Voters pack the polls in Platteville

The room was hot and busy.  Lines of people intersected and moved seemingly at random.  The public who filled the gym meandered confused as those in charge rushed to instill order.
Election night was upon the city of Platteville.
Registered and unregistered voters from districts one, two and four mingled in the small gym located in National Guard Armory on N. Water St. Tuesday, Nov. 6, waiting for their chance to vote in the Presidential election.
By 5 pm, over 100 soon-to-be voters packed the crowded gymnasium, and their displeasure with the voting process was obvious.
Signs directing people to their proper line were blocked by the mass of people, each seemingly as confused as the next.  Polling authorities scampered to help everyone they could, but it was an unwinnable battle.
The line to the voting booths for district four started on one side of the gymnasium and circled and snaked to the opposite side, intersecting several other lines of voters for other districts.
“I think they need to divide (district) four up better,” said Cheryl Thompson, a resident of Platteville for 15 years and registered voter since 2000.
At 6 p.m., when she made the statement, Thompson had been in line for over an hour and would have to wait nearly another half-hour before she could take her turn at the voting booth.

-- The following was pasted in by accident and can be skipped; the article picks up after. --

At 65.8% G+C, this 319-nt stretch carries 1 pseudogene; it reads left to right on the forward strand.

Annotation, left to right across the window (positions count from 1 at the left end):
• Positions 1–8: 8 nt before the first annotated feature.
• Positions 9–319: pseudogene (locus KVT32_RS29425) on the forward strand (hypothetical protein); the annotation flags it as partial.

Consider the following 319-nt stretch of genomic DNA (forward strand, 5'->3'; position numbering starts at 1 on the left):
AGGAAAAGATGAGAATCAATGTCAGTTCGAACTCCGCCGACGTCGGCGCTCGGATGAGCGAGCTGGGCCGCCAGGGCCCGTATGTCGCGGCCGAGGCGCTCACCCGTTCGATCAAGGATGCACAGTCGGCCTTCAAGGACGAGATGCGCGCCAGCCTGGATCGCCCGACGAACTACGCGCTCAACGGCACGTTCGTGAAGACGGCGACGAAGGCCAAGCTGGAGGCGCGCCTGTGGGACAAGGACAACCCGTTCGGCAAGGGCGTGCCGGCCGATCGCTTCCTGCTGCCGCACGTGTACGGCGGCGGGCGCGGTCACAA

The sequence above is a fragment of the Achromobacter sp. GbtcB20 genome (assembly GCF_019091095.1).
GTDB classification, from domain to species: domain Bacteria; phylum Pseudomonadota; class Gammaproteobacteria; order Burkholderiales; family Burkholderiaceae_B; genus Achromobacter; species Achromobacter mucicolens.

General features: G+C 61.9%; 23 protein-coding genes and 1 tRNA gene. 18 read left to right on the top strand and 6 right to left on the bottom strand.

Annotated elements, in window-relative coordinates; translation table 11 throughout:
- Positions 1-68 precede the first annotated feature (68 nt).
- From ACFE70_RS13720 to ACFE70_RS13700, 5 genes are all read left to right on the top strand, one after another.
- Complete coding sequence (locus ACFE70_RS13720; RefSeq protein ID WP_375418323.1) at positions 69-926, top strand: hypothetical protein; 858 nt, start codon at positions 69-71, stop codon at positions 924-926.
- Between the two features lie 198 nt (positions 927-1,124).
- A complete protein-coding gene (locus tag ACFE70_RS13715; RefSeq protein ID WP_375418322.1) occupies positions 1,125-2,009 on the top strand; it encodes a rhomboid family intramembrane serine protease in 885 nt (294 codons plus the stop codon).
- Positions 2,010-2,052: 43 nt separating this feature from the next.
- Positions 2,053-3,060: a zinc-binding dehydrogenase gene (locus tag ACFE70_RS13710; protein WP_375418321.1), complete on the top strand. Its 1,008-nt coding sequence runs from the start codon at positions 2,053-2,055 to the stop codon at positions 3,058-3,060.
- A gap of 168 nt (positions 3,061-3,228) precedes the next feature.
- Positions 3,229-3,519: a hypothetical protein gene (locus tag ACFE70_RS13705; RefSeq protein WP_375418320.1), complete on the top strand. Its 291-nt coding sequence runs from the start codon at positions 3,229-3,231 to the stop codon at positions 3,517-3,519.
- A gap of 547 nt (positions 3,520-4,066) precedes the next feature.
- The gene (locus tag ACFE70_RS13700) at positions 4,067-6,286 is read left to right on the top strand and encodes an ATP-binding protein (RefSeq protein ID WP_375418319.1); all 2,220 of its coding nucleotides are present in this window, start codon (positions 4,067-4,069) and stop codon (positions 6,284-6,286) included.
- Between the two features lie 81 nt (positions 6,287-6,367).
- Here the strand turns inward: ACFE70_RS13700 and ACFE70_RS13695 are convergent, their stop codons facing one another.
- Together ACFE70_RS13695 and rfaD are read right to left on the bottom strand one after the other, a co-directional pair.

“Including Rountree Commons in (district four) was a mistake on the planners part,” said Sam Lubbe, a Platteville resident of five years and first-time voter.  “It’s pretty FUBAR right now.”
“The voting process needs to be more dynamic,” said Scotty Wertel, a two-year Platteville resident, participating in his third voting process at the armory.  “It needs to be based on more than just boundaries.”
Wertel said the process could use modernizing, adding that when he lived in Menominee just a few years prior, all of his voting necessities were fulfilled electronically.
When Wertel and Thompson were nearing being able to mark their ballots, the average wait time for a voter in district four was nearly two hours.  People were beginning to voice their disappointment.
“This is completely unacceptable,” said an anonymous voter in the crowd, as the shuttle service dropped off more voters.
“If I’m in this line for another hour, I’m out,” another said.  “I really don’t care.”
And yet 90 minutes later, there he stood, watching Avatar on his iPod to ease the wait.
Even Wertel, who had two young boys at home waiting to go to a Boy Scouts meeting, remained, patiently awaiting his turn at utilizing the democratic process.
“It’s my civic duty,” Wertel said.  “It’s not just for the Presidential vote.  The others play an important role, too.”
“I believe it’s our duty to vote,” Thompson said.  “It’s one of the few freedoms I have left.”